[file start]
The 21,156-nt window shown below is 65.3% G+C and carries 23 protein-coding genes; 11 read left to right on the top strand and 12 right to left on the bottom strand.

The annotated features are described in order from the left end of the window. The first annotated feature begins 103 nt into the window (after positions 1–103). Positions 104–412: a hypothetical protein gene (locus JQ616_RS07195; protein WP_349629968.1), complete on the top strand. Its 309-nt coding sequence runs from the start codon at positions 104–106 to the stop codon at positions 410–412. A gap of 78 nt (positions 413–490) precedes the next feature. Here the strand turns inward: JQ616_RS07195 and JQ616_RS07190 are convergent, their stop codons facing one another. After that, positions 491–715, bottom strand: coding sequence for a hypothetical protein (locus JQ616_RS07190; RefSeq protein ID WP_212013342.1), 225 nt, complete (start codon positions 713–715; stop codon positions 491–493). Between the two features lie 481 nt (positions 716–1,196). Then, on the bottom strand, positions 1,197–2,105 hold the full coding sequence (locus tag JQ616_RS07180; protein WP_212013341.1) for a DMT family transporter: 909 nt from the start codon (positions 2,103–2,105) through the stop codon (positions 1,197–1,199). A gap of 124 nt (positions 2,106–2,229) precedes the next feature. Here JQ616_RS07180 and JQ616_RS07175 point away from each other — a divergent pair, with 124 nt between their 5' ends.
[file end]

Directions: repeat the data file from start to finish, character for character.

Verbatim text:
The 21,156-nt window shown below is 65.3% G+C and carries 23 protein-coding genes; 11 read left to right on the top strand and 12 right to left on the bottom strand.

The annotated features are described in order from the left end of the window. The first annotated feature begins 103 nt into the window (after positions 1–103). Positions 104–412: a hypothetical protein gene (locus JQ616_RS07195; protein WP_349629968.1), complete on the top strand. Its 309-nt coding sequence runs from the start codon at positions 104–106 to the stop codon at positions 410–412. A gap of 78 nt (positions 413–490) precedes the next feature. Here the strand turns inward: JQ616_RS07195 and JQ616_RS07190 are convergent, their stop codons facing one another. After that, positions 491–715, bottom strand: coding sequence for a hypothetical protein (locus JQ616_RS07190; RefSeq protein ID WP_212013342.1), 225 nt, complete (start codon positions 713–715; stop codon positions 491–493). Between the two features lie 481 nt (positions 716–1,196). Then, on the bottom strand, positions 1,197–2,105 hold the full coding sequence (locus tag JQ616_RS07180; protein WP_212013341.1) for a DMT family transporter: 909 nt from the start codon (positions 2,103–2,105) through the stop codon (positions 1,197–1,199). A gap of 124 nt (positions 2,106–2,229) precedes the next feature. Here JQ616_RS07180 and JQ616_RS07175 point away from each other — a divergent pair, with 124 nt between their 5' ends.